Harrison v. Meredith

| Ky. Ct. App. | Jan 8, 1830

fudge Underwood

delivered the opinion of the Court.

In 1798, William Meredith instituted suit against John Kennedy, and Andrew Hynes. This controversy has already-drawn three opinions from this court. They are reported in III. Bibb, 465; Littell’s Select Cases, 516, and IV. Monroe, 409, and we refer to them for a history of the cause. The only question now before us, is, did the circuit court err in refusing to permit B. Harrison to become a party to the controversy, in 1822, after the second decision was given by this court? Kennedy was-the holder of the legal title; to induce a surrender of which, the suit was instituted. Kennedy and J. Hite, in 1789, executed their bond, binding them to convey Kennedy’s claim to Andrew Hynes. Kennedy and Hynes having died, the suit was- revived against the heirs of Kennedy and Abner Hynes, an infant and devisee of Andrew Hynes, before the cause was first adjudicated upon by this court. B. Harrison, the plaintiff.in error, was appointed guardian,ad litem5 for Abner Hynes, and attended to the defence of the suitforhim. In August, 1814, Abner Hynes having attained full age, assigned the obligation which John Kennedy and J. Hite had executed to his father, Andrew Hynes, to Harrison. This was anterior t.r *220the daíe of the first opinion delivered by Ibis court, iia. reported in HI. Bibb. Between the dates of the first and second opinions of this court, the period oi seven years, (lacking a few days) had elapsed, during all which time, Harrison liad been defending the suit, but in the names of Kennedy’s heirs and Abner Hynes. He did not, during that time, make known bis interest, and offer to become personally a party. No proposition is 'made by him to become a party, until 1822. Ris object in wishing to become a party then, was, as manifested by his petition, to rely on such continued adverse possession, as would bar the complainant, under the statute of limitations, from any remedy at law, and also in chancery, as the chancellor adopts and applies the limitation at law, although not expressly applicable to suits in his court. Desirable as it may be to quiet the possessions of men, and to let in every defence which may lead to the accomplishment of that object, we are of opinion that Harrison’s application comes too late. Meredith had brought the holders of the legal estate before the court. The decisions of this court determined that he was entitled, in virtue of a paramount equity, to a conveyance from Kennedy’s heirs, of their legal estate. The decrees in respect to Kennedy’s heirs, were final. After thus succeeding against the holders of the legal title, and in whose names the defence which Harrison desired to introduce, might have been made as well as it could have been made in the name of Harrison, we think it was a proper exercise of the chancellor’s discretion, to refuse leave, on Harrison’s application, to let him come in and open the controversy, after his great delay. As guardian for Abner Hynes, under whom he claims, be was, virtually, a party, and defending bis own rights. He knew all about the progress of the suit, and as soon as he obtained the assignment, if lie desired to become a nominal parly, ive think he should then have made his application. Having been so long silent, we think the maxim, expedit reipublim ut sit finis litium, applies with such force to this case, that the court properly refused to grant his request, at so late an hour.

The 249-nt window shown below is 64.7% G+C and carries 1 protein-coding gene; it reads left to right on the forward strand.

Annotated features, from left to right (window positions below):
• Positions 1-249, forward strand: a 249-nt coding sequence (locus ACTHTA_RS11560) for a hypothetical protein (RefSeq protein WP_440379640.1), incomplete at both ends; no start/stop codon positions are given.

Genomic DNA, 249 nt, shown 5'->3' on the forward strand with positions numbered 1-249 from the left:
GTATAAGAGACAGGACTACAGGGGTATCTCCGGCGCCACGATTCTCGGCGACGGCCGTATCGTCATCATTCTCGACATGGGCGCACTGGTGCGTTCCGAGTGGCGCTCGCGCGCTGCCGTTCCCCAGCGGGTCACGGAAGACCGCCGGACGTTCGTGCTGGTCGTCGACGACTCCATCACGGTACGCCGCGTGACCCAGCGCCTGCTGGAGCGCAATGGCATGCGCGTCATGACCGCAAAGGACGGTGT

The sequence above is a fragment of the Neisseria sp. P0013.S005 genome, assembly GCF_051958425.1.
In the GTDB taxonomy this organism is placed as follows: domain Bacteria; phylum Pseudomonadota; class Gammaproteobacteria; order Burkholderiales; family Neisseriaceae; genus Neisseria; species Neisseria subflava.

Crittenden and Mills, for plaintiff; Wicklijje, for defendant.

We do not deem it essential to enter into the question made in argument, whether Harrison was a pen-dente lite purchaser or not. If Samuel Meredith died before the assignment of the bond by Aimer Hynes to Harrison, we are inclined to the opinion, that lie should be regarded as a pendente lile, purchaser, but if Samuel Meredith’s death was subsequent to the date of the assignment, then, as at that time, Wm. Meredith, under the deed of 1790, had no title whatever, the suit pending in his name, when he had no interest, could not so operate, as to render Harrison’s contract invalid, upon the ground that he was a pendente lite purchaser. The deed from Kennedy’s heirs to Harrison, was made, according to Harrison’s showing, only twelve or eighteen months before he applied to be admitted defendant, and, therefore, does not fortify his claim.

The decree of the circuit court is, affirmed with costs.